Open-Source Crisis Mapping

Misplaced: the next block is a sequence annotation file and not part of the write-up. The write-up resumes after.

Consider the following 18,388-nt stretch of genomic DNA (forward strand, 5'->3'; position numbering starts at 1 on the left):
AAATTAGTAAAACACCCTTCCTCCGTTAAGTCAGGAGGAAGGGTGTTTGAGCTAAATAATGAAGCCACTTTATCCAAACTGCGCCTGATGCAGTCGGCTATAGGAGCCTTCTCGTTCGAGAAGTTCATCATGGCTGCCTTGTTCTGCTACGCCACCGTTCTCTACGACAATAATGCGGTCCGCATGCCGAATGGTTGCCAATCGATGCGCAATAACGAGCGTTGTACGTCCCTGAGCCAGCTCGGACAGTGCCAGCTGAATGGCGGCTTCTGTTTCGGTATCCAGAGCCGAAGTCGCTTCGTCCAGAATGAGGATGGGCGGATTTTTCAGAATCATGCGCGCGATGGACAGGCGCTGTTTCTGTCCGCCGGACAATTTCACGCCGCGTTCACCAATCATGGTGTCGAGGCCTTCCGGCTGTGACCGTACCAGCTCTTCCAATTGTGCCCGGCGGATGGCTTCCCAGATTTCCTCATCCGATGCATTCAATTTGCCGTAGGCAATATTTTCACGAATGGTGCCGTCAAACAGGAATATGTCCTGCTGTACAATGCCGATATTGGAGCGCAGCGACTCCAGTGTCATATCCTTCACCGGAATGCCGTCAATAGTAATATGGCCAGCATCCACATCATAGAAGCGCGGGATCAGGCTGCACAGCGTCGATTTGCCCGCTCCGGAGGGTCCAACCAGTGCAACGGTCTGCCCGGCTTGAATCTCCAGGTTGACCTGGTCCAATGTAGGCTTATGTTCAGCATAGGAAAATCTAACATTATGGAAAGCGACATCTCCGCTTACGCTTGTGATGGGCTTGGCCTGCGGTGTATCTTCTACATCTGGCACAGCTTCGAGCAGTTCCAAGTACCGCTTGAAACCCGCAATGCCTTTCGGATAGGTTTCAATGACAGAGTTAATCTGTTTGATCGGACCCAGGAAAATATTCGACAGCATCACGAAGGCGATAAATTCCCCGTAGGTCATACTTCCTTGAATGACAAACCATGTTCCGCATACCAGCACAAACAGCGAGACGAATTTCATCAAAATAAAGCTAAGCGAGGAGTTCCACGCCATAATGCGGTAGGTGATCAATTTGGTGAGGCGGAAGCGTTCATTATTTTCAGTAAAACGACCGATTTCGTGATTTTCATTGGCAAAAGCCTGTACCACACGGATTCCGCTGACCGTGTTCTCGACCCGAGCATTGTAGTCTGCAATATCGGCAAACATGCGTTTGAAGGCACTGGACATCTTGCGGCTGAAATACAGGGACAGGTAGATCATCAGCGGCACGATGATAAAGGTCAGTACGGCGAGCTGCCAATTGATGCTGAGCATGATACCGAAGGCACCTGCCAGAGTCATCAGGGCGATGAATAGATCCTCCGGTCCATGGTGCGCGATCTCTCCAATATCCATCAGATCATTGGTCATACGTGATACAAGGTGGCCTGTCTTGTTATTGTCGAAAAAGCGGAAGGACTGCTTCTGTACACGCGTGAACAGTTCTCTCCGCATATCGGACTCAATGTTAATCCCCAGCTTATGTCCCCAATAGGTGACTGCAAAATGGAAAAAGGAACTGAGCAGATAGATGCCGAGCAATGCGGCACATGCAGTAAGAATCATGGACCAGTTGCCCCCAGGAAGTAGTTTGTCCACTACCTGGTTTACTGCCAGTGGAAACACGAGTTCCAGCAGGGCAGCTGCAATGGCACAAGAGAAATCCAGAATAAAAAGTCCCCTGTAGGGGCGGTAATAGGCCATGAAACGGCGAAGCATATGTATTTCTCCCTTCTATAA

The new AT&T T-Mobile merger has raised fears among Internet-privacy folks that further attacks on Net neutrality may be forthcoming. If anything is a testament as to why the Internet should stay free, open, and available to all, its Ushahidi -- a crowd surfacing platform that allows users to input data to create crisis maps; check out this one of disaster areas in Haiti. According to an NPR story about the platform, aid workers rely on it for data. In tech-savvy Japan, it's been critical in helping the country understand the extent of earthquake damage, and businessmen have volunteered to provide hundreds of free cell phones to the Japanese so they can create an accurate, crowd-sourced map. Can you imagine what it could do for the 2010 or 2012 elections? You could build maps on political visibility -- where a candidate has signs, where they've gone door to door, etc. Like I said, one more reason to keep the web open and free - even if its just for political junkies like me.

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